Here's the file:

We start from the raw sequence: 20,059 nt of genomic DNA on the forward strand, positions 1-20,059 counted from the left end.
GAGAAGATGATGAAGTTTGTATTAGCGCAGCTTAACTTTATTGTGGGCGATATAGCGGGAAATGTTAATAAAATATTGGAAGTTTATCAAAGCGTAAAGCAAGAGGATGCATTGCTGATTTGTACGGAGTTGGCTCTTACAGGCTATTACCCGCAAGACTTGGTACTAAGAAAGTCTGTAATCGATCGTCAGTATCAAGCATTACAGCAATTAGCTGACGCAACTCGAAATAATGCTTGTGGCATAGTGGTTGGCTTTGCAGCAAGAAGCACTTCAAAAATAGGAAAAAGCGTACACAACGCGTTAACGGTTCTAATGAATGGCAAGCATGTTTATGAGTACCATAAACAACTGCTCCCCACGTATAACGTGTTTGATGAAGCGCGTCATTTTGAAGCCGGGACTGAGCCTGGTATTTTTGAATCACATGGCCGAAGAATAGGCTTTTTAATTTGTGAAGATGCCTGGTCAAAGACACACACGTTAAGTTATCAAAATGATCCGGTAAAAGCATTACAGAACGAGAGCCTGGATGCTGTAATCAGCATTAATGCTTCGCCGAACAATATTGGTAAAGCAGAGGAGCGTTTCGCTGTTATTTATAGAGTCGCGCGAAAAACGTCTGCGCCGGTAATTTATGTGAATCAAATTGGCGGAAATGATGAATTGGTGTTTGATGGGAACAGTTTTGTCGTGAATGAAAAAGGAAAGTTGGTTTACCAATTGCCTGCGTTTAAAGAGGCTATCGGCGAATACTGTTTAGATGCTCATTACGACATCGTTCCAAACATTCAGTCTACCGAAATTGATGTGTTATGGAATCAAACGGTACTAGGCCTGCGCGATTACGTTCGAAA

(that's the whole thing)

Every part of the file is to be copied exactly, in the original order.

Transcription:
We start from the raw sequence: 20,059 nt of genomic DNA on the forward strand, positions 1-20,059 counted from the left end.
GAGAAGATGATGAAGTTTGTATTAGCGCAGCTTAACTTTATTGTGGGCGATATAGCGGGAAATGTTAATAAAATATTGGAAGTTTATCAAAGCGTAAAGCAAGAGGATGCATTGCTGATTTGTACGGAGTTGGCTCTTACAGGCTATTACCCGCAAGACTTGGTACTAAGAAAGTCTGTAATCGATCGTCAGTATCAAGCATTACAGCAATTAGCTGACGCAACTCGAAATAATGCTTGTGGCATAGTGGTTGGCTTTGCAGCAAGAAGCACTTCAAAAATAGGAAAAAGCGTACACAACGCGTTAACGGTTCTAATGAATGGCAAGCATGTTTATGAGTACCATAAACAACTGCTCCCCACGTATAACGTGTTTGATGAAGCGCGTCATTTTGAAGCCGGGACTGAGCCTGGTATTTTTGAATCACATGGCCGAAGAATAGGCTTTTTAATTTGTGAAGATGCCTGGTCAAAGACACACACGTTAAGTTATCAAAATGATCCGGTAAAAGCATTACAGAACGAGAGCCTGGATGCTGTAATCAGCATTAATGCTTCGCCGAACAATATTGGTAAAGCAGAGGAGCGTTTCGCTGTTATTTATAGAGTCGCGCGAAAAACGTCTGCGCCGGTAATTTATGTGAATCAAATTGGCGGAAATGATGAATTGGTGTTTGATGGGAACAGTTTTGTCGTGAATGAAAAAGGAAAGTTGGTTTACCAATTGCCTGCGTTTAAAGAGGCTATCGGCGAATACTGTTTAGATGCTCATTACGACATCGTTCCAAACATTCAGTCTACCGAAATTGATGTGTTATGGAATCAAACGGTACTAGGCCTGCGCGATTACGTTCGAAA